26 Jan 2016

Air NZ's Vanuatu move hits student in pocket

7:18 pm on 26 January 2016

A student has been left with an $800 bill after Air New Zealand cancelled her flight to New Zealand from Vanuatu.

Air strip at Bauerfield Airport in Port Vila

Passers-by wait at Bauerfield Airport in Port Vila, Vanuatu. Photo: RNZI / Johnny Blades

The airline has suspended flights in and out of Vanuatu's capital, Port Vila, because of concerns about the safety of the airport's runway.

Medical student Ashley Insley speaks to Checkpoint with John Campbell from Vanuatu. Her flights was among those suspended by Air New Zealand due to concerns about Port Vila's runway.

Ashley Insley Photo: RNZ / Checkpoint

Medical student Ashley Insley, who was there on work placement, told Checkpoint with John Campbell she booked tickets through Air New Zealand, but was due to depart on an Air Vanuatu plane because the airlines have a codeshare agreement.

But Ms Insley said Air New Zealand unexpectedly cancelled the flights.

"They gave me no warning, and then said to me 'you need to rebook your flight, which is now $1000' and I originally paid about $250 for it," she said.

"It's left me out of pocket. I have to come up with $800 in order to get home, which I don't have."

Air New Zealand declined to be interviewed but the company's chief executive, Christopher Luxon, confirmed codeshare tickets bought through the company had also been suspended.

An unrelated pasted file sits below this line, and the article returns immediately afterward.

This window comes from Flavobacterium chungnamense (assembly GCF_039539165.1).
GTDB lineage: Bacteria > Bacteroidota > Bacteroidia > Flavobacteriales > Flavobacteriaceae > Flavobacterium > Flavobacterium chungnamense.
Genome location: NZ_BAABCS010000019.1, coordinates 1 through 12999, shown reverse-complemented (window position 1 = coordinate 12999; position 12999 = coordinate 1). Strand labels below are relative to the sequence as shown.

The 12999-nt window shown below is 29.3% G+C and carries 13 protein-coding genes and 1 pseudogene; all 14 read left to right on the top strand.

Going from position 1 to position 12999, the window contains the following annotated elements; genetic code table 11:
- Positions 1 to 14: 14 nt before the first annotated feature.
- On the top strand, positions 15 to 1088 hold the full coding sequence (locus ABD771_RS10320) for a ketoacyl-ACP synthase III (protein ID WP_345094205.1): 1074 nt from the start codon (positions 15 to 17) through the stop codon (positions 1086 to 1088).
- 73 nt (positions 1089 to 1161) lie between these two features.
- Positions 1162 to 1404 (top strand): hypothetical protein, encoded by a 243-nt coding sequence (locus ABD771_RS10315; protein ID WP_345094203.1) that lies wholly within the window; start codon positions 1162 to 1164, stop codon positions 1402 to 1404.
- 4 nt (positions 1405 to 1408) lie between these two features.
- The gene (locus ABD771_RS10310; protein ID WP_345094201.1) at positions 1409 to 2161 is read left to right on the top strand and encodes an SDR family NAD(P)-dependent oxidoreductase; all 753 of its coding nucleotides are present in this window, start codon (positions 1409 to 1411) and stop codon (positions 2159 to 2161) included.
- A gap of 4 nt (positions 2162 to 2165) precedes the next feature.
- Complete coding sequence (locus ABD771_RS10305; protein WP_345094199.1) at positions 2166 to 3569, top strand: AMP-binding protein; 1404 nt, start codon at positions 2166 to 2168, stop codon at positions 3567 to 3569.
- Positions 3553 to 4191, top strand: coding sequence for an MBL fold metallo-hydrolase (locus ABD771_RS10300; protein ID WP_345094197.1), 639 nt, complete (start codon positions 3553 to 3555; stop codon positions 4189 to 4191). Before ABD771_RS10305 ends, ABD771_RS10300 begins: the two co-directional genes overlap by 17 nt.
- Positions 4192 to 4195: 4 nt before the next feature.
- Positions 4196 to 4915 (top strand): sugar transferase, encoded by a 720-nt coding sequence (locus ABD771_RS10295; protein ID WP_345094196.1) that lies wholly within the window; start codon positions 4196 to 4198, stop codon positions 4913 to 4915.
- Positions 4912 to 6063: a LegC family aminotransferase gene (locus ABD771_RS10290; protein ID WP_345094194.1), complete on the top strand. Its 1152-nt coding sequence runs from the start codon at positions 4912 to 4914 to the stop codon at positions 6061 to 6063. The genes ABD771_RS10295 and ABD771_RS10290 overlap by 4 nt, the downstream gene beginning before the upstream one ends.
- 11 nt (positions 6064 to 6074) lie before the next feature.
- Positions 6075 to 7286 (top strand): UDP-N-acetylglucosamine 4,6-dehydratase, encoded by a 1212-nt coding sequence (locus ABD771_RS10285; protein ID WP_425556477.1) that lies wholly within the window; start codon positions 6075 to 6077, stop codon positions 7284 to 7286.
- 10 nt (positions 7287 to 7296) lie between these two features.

Those customers would receive a full refund and could work with the company's customer service team to be rebooked, he said.

Ms Insley said she had been given a refund for her original flight and had rebooked with Air Vanuatu after family and friends helped pay the difference between the two flights.

Seasonal workers stuck in Vanuatu

Meanwhile, Horticulture New Zealand national labour co-ordinator Jerf van Beek said more than 500 seasonal workers were stuck in Vanuatu and could miss out on crucial work in New Zealand.

Seasonal workers booked to fly to New Zealand with Air New Zealand in the next few weeks to pick fruit were grounded until a solution to the runway problem was found,

The situation was urgent as growers needed pickers, and workers needed work, Mr van Beek said.

"These workers come here for seven months but predominately the harvest season is the most important," he said.

"In Hawke's Bay, there's about 480 [workers] still to come. There are already quite a number here - close to 3000 will be here working - and we've got a very big crop. It's going to be a record once again, which is good for New Zealand economy, it's good for Hawke's Bay economy."

Solomon Airlines, Virgin, Air Vanuatu and Fiji Airways have said they will continue international flights in and out of Port Vila as normal.

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